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Seems to me they are by the following equation:

$$(1-\phi_1B)(1-B)X_t = (1-\theta_1B)\epsilon_t$$

We could just divide both sides by $1-\theta_1B$ and not ever have to deal with lagged error? I'm sure I'm missing something so I'm obviously throwing up a straw-man here...

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    $\begingroup$ Note that if you do that division, the l.h.s. will be a polynomial in $B$ with an infinite number of terms unless $\theta_1 = \phi_1$. $\endgroup$
    – jbowman
    Commented Nov 23, 2015 at 19:49
  • $\begingroup$ Makes sense -- I suppose "B" shift operator is equivalent to the z-transform case $z^{-1}$ so if $\phi_1 \approx \theta_1$ its a cancellation, but otherwise no dice. Thanks! $\endgroup$
    – JPJ
    Commented Nov 23, 2015 at 19:52
  • $\begingroup$ @jbowman, I was writing the answer before you posted the comment and did not notice it. Otherwise I would have given credit to you. $\endgroup$ Commented Nov 23, 2015 at 19:53

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Dividing both sides by $1-\theta_1 B$ would result in a nasty polynomial of infinite order on the left hand side, unless $\phi_1=\theta_1$. Thus you would have an equivalent representation of the process that has an infinite number of parameters instead of two parameters $\phi_1$ and $\theta_1$. That may not be a tradeoff worth making.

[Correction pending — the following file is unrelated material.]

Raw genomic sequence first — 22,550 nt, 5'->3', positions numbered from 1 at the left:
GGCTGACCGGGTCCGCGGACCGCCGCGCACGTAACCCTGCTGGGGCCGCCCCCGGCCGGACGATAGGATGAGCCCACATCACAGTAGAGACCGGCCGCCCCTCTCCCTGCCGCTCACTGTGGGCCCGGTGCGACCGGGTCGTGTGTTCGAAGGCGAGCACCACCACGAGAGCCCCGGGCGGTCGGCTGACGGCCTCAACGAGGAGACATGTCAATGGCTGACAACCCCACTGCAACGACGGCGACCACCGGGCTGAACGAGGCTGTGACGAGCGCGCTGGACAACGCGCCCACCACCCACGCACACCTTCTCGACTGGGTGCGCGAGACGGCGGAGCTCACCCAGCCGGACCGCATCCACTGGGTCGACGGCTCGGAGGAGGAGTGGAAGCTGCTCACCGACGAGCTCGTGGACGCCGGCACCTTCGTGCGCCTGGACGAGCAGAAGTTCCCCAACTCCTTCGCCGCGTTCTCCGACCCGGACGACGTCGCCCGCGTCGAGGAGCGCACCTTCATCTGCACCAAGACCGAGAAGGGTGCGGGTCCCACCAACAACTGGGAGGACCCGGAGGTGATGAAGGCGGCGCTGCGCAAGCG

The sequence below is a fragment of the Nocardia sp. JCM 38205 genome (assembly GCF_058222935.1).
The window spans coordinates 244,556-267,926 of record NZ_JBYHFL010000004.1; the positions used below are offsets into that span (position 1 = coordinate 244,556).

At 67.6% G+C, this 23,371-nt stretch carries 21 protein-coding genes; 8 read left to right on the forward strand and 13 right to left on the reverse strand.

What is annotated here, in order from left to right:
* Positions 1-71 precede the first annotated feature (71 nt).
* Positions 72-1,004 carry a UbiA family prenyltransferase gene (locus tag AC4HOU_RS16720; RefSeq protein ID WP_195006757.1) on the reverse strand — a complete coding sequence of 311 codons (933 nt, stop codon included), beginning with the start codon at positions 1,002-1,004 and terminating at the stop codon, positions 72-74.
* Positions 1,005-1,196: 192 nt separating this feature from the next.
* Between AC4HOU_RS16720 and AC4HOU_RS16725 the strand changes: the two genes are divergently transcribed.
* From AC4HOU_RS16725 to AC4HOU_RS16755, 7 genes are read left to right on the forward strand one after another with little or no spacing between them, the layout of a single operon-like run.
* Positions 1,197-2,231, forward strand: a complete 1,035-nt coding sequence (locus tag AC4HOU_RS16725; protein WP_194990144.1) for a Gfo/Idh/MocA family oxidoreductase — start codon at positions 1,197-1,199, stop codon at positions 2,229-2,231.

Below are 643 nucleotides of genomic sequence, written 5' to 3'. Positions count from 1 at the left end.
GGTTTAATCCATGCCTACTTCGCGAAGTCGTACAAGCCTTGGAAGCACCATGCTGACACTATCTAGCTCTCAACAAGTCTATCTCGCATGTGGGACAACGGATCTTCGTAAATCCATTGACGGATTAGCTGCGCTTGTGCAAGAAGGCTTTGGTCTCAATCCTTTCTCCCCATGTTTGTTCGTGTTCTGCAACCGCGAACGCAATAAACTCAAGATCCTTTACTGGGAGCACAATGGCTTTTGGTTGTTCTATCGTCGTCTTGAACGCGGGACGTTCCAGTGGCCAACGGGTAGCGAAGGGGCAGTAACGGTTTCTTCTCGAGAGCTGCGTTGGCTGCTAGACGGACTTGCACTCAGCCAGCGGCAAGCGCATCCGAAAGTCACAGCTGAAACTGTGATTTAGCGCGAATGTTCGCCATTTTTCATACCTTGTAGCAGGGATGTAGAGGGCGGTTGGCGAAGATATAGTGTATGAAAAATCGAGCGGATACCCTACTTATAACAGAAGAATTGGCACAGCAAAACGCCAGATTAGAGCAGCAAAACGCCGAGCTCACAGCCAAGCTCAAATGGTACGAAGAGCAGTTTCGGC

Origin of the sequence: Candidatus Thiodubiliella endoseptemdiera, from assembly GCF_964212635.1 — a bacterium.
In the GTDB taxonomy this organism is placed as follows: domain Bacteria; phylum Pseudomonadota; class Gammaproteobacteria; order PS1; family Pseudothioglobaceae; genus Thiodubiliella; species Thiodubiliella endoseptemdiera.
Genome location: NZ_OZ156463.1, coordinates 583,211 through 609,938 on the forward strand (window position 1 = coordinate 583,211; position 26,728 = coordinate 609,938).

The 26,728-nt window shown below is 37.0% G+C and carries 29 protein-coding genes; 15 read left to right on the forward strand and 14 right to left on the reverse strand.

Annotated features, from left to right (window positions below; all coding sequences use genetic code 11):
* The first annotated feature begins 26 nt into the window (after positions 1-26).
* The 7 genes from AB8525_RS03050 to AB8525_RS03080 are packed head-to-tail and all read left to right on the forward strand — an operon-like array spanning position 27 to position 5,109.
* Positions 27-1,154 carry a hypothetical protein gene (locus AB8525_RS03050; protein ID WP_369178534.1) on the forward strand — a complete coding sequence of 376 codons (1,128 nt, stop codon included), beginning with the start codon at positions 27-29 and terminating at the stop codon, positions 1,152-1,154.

However, the infinite polynomial could be approximated by a finite-order polynomial. That would introduce some inaccuracy but would allow ditching the lagged error and using OLS (fast) instead of MLE (slow, possible convergence issues). This is among the points of motivation for use of VAR models instead of VARMA models.

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  • $\begingroup$ Thanks -- I realize @jbowman also replied with the same answer. But you did extend the explanation which was very helpful. $\endgroup$
    – JPJ
    Commented Nov 23, 2015 at 19:59
  • $\begingroup$ No problems, your answer was much more extensive (+1)! $\endgroup$
    – jbowman
    Commented Nov 23, 2015 at 20:03
  • $\begingroup$ @Richard You should not worry overly about answers in comments; they don't count, answers that are answers are the ones that matter and you shouldn't be expected to check the comments to see if anyone said anything relevant first. Give your answer with a clear conscience; if commenters want credit they should give an answer. (That's not to say you can't give credit to a comment, only that you needn't be concerned about it if you don't. Comments might disappear at any time; indeed many SE sites will delete anything that even looks like an answer-in-comments without delay) $\endgroup$
    – Glen_b
    Commented Nov 23, 2015 at 23:49

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